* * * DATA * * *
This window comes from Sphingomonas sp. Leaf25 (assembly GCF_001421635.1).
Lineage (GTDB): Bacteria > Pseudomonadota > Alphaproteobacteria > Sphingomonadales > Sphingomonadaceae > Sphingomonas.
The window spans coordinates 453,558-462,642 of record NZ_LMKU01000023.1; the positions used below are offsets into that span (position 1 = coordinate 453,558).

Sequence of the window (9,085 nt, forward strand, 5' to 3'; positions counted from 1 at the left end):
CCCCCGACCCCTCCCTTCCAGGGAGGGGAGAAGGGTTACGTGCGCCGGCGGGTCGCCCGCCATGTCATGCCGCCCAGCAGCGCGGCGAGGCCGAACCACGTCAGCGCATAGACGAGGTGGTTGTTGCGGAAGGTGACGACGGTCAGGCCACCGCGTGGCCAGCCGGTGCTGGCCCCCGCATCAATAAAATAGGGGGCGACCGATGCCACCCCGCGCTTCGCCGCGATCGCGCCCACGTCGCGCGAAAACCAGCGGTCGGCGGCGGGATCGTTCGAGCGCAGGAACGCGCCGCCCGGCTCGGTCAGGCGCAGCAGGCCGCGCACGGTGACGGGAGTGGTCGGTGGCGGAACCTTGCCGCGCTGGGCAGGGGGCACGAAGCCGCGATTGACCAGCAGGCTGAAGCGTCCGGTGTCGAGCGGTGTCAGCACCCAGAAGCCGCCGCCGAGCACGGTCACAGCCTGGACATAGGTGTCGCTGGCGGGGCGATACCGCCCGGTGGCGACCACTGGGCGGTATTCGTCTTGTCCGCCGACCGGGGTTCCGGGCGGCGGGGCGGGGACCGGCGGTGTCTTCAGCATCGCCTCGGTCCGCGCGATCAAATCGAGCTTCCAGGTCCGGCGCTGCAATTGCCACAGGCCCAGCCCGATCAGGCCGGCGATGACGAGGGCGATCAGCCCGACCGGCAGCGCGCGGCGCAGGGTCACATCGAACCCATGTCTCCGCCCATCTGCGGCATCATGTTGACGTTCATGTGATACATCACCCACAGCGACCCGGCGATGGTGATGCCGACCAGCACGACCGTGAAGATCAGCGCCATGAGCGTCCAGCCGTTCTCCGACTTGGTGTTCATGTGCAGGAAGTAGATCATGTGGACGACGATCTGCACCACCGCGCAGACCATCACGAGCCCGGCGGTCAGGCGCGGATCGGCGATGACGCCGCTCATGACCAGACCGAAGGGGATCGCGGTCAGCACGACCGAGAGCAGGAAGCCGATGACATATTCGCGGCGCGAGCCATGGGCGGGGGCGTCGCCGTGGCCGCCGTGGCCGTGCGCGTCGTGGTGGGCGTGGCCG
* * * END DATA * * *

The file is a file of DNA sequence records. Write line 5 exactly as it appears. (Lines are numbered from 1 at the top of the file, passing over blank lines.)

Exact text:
CCCCCGACCCCTCCCTTCCAGGGAGGGGAGAAGGGTTACGTGCGCCGGCGGGTCGCCCGCCATGTCATGCCGCCCAGCAGCGCGGCGAGGCCGAACCACGTCAGCGCATAGACGAGGTGGTTGTTGCGGAAGGTGACGACGGTCAGGCCACCGCGTGGCCAGCCGGTGCTGGCCCCCGCATCAATAAAATAGGGGGCGACCGATGCCACCCCGCGCTTCGCCGCGATCGCGCCCACGTCGCGCGAAAACCAGCGGTCGGCGGCGGGATCGTTCGAGCGCAGGAACGCGCCGCCCGGCTCGGTCAGGCGCAGCAGGCCGCGCACGGTGACGGGAGTGGTCGGTGGCGGAACCTTGCCGCGCTGGGCAGGGGGCACGAAGCCGCGATTGACCAGCAGGCTGAAGCGTCCGGTGTCGAGCGGTGTCAGCACCCAGAAGCCGCCGCCGAGCACGGTCACAGCCTGGACATAGGTGTCGCTGGCGGGGCGATACCGCCCGGTGGCGACCACTGGGCGGTATTCGTCTTGTCCGCCGACCGGGGTTCCGGGCGGCGGGGCGGGGACCGGCGGTGTCTTCAGCATCGCCTCGGTCCGCGCGATCAAATCGAGCTTCCAGGTCCGGCGCTGCAATTGCCACAGGCCCAGCCCGATCAGGCCGGCGATGACGAGGGCGATCAGCCCGACCGGCAGCGCGCGGCGCAGGGTCACATCGAACCCATGTCTCCGCCCATCTGCGGCATCATGTTGACGTTCATGTGATACATCACCCACAGCGACCCGGCGATGGTGATGCCGACCAGCACGACCGTGAAGATCAGCGCCATGAGCGTCCAGCCGTTCTCCGACTTGGTGTTCATGTGCAGGAAGTAGATCATGTGGACGACGATCTGCACCACCGCGCAGACCATCACGAGCCCGGCGGTCAGGCGCGGATCGGCGATGACGCCGCTCATGACCAGACCGAAGGGGATCGCGGTCAGCACGACCGAGAGCAGGAAGCCGATGACATATTCGCGGCGCGAGCCATGGGCGGGGGCGTCGCCGTGGCCGCCGTGGCCGTGCGCGTCGTGGTGGGCGTGGCCG